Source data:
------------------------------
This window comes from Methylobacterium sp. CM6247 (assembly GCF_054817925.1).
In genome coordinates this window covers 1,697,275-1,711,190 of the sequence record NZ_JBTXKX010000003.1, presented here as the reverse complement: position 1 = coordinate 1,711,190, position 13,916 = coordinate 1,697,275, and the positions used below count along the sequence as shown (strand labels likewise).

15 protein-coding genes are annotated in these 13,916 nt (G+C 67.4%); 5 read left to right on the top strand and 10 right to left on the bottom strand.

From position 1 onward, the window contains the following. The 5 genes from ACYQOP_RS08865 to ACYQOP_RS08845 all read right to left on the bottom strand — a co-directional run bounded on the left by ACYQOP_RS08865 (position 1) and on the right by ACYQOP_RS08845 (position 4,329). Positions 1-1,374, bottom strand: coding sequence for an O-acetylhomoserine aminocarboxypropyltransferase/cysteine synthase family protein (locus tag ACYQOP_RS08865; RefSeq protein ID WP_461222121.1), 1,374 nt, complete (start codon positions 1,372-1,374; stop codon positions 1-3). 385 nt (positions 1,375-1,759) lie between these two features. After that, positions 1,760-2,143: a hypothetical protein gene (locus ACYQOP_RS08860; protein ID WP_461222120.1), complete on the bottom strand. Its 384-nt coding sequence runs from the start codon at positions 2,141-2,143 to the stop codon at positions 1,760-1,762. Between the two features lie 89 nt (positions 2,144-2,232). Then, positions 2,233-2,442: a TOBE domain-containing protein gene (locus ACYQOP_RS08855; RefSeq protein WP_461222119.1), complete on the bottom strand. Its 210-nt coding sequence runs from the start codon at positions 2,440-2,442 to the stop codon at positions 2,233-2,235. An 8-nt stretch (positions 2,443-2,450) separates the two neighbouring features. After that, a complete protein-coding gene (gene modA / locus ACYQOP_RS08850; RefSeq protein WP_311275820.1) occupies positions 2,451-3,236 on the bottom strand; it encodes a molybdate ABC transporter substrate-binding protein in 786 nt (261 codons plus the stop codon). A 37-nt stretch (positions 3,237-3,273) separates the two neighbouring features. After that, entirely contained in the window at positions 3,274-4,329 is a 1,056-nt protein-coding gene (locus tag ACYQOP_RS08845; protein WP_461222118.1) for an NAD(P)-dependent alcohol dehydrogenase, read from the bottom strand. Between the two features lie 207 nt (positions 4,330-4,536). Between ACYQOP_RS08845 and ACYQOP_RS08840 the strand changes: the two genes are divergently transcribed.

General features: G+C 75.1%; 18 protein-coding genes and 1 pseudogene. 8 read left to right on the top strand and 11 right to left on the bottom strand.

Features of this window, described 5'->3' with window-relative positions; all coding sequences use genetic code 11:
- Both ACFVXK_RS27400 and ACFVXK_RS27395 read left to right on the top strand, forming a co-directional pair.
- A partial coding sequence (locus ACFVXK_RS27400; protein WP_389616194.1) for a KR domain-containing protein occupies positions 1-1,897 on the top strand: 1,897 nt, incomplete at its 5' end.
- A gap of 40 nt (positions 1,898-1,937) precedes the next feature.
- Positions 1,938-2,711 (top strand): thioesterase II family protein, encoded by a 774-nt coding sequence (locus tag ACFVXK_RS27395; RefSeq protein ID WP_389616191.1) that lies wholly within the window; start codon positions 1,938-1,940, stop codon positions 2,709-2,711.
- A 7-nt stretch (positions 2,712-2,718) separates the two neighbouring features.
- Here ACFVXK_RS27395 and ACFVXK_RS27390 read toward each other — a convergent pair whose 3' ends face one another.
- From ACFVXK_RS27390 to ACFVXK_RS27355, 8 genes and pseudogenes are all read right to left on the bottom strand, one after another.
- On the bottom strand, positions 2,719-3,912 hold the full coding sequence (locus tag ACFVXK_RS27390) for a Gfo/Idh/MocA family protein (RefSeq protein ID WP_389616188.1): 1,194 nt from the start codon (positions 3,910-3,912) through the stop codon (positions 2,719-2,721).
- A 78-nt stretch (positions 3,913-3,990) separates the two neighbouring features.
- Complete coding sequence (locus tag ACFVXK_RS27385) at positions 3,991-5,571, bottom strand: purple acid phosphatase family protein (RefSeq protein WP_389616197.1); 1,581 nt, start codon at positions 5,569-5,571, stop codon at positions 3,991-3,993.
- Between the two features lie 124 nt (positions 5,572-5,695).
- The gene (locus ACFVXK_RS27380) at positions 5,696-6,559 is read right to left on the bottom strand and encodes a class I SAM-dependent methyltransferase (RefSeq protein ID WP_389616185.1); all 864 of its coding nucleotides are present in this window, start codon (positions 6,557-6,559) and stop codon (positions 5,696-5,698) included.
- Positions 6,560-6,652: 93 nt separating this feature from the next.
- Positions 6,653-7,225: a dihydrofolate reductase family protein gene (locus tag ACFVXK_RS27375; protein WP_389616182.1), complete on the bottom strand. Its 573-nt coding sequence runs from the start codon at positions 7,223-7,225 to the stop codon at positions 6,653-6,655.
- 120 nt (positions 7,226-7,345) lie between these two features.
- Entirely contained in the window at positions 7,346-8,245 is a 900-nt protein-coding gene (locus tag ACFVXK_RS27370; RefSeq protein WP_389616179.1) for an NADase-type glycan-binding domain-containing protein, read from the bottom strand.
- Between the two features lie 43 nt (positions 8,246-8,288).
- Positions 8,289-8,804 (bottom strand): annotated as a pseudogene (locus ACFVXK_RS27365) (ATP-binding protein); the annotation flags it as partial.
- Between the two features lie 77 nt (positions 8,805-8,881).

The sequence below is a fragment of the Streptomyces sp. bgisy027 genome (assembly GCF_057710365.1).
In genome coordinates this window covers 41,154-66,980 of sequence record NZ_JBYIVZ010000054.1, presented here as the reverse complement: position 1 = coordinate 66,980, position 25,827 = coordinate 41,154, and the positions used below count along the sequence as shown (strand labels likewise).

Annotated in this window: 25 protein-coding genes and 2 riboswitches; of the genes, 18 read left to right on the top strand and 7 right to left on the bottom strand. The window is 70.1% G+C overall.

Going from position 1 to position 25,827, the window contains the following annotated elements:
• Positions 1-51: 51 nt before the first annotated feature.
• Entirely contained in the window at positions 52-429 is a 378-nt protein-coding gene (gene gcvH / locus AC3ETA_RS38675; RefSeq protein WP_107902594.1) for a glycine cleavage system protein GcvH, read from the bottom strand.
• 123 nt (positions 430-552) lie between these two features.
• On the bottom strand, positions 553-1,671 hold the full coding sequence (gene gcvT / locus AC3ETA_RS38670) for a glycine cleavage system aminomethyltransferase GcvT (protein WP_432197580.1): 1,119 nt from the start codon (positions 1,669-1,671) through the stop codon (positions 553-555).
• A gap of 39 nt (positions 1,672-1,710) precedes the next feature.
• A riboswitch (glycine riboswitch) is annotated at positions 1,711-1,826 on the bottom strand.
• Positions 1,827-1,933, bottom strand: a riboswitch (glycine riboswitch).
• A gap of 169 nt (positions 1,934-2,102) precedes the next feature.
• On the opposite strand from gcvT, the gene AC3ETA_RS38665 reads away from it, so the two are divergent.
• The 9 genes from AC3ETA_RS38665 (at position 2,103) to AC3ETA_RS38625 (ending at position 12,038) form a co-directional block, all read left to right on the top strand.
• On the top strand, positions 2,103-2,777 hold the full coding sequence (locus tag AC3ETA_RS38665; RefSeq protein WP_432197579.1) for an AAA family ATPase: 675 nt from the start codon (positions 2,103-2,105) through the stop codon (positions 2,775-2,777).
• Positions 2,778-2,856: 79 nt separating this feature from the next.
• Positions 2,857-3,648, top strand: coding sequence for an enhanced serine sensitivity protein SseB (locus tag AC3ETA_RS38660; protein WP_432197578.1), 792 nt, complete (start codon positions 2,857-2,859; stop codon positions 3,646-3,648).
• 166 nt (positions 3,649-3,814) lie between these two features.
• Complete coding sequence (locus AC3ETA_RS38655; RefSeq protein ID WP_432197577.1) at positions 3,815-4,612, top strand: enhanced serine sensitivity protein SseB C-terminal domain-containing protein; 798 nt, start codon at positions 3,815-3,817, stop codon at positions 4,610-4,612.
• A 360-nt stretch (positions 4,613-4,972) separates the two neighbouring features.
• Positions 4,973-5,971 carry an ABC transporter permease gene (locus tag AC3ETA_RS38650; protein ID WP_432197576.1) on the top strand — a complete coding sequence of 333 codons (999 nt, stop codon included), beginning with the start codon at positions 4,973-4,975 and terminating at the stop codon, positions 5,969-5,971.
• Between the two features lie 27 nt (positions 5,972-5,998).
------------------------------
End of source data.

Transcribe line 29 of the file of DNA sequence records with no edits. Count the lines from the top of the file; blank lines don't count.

Going from position 1 to position 25,827, the window contains the following annotated elements: